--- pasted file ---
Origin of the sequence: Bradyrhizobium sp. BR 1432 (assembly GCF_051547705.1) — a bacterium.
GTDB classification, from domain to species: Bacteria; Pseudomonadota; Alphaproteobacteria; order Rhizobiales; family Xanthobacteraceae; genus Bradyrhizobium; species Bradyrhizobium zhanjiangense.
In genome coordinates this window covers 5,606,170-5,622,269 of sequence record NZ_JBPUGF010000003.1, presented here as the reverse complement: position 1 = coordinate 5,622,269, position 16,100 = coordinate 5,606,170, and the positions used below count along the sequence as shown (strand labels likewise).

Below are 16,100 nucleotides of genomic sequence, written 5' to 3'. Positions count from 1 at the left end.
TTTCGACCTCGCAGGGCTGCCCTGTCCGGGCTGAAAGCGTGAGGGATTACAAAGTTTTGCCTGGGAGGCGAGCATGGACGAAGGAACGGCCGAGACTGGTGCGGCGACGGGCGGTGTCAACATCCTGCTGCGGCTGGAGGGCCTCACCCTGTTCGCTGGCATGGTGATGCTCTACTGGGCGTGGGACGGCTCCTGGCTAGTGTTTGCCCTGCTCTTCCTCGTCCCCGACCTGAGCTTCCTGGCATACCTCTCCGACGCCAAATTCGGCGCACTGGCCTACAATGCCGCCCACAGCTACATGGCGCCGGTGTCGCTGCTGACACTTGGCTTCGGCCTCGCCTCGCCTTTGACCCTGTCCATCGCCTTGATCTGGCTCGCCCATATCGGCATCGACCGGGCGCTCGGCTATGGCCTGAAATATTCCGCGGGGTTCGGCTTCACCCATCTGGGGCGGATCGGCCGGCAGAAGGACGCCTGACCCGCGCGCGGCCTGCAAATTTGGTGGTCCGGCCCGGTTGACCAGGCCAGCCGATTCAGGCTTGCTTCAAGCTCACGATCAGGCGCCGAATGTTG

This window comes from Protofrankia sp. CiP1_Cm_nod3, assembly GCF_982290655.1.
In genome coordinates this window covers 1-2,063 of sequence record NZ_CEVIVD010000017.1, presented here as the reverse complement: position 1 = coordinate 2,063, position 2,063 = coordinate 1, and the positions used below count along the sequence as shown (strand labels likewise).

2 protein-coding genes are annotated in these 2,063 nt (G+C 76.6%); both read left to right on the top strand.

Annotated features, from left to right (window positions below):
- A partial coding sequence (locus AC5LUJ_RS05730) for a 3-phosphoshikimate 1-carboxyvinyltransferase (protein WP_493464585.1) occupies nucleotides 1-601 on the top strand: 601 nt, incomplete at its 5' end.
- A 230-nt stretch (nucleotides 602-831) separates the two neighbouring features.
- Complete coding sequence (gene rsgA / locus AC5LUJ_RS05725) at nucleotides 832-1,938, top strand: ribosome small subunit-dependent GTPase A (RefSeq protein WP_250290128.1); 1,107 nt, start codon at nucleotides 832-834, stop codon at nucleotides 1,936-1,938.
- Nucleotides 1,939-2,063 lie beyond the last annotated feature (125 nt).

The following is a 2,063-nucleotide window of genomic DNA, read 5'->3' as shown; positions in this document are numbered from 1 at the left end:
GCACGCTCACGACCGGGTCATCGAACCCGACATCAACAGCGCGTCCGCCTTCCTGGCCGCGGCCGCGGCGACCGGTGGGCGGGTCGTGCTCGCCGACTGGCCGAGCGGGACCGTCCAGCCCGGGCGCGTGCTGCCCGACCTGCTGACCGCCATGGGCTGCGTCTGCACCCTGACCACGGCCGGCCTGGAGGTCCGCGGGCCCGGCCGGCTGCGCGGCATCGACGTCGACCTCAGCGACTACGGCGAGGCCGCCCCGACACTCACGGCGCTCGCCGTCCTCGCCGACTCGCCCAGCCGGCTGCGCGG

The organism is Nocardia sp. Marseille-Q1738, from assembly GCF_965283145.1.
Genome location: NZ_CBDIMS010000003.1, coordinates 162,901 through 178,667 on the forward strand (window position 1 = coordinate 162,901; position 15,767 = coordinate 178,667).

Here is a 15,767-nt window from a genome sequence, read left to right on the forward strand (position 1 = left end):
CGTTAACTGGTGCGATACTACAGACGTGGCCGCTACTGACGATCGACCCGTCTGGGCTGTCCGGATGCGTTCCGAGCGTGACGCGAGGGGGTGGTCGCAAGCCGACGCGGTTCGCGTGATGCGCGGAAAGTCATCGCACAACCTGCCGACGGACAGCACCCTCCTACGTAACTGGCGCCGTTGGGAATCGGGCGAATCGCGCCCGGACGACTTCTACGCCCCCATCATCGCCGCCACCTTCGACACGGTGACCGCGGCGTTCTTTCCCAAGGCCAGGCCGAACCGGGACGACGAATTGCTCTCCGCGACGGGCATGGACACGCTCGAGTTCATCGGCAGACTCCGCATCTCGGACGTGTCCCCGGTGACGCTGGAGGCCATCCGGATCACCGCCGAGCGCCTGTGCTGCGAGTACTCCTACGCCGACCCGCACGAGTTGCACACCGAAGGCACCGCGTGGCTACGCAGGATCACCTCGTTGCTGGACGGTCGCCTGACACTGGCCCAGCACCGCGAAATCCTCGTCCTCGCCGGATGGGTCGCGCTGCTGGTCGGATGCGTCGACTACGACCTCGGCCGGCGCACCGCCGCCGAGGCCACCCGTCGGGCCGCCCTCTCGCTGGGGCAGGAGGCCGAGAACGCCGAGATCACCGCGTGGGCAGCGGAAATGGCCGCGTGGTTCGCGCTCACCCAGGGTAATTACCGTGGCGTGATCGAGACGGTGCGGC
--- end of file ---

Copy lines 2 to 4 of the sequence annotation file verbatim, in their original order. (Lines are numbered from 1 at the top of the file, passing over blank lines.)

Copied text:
GTDB classification, from domain to species: Bacteria; Pseudomonadota; Alphaproteobacteria; order Rhizobiales; family Xanthobacteraceae; genus Bradyrhizobium; species Bradyrhizobium zhanjiangense.
In genome coordinates this window covers 5,606,170-5,622,269 of sequence record NZ_JBPUGF010000003.1, presented here as the reverse complement: position 1 = coordinate 5,622,269, position 16,100 = coordinate 5,606,170, and the positions used below count along the sequence as shown (strand labels likewise).

Below are 16,100 nucleotides of genomic sequence, written 5' to 3'. Positions count from 1 at the left end.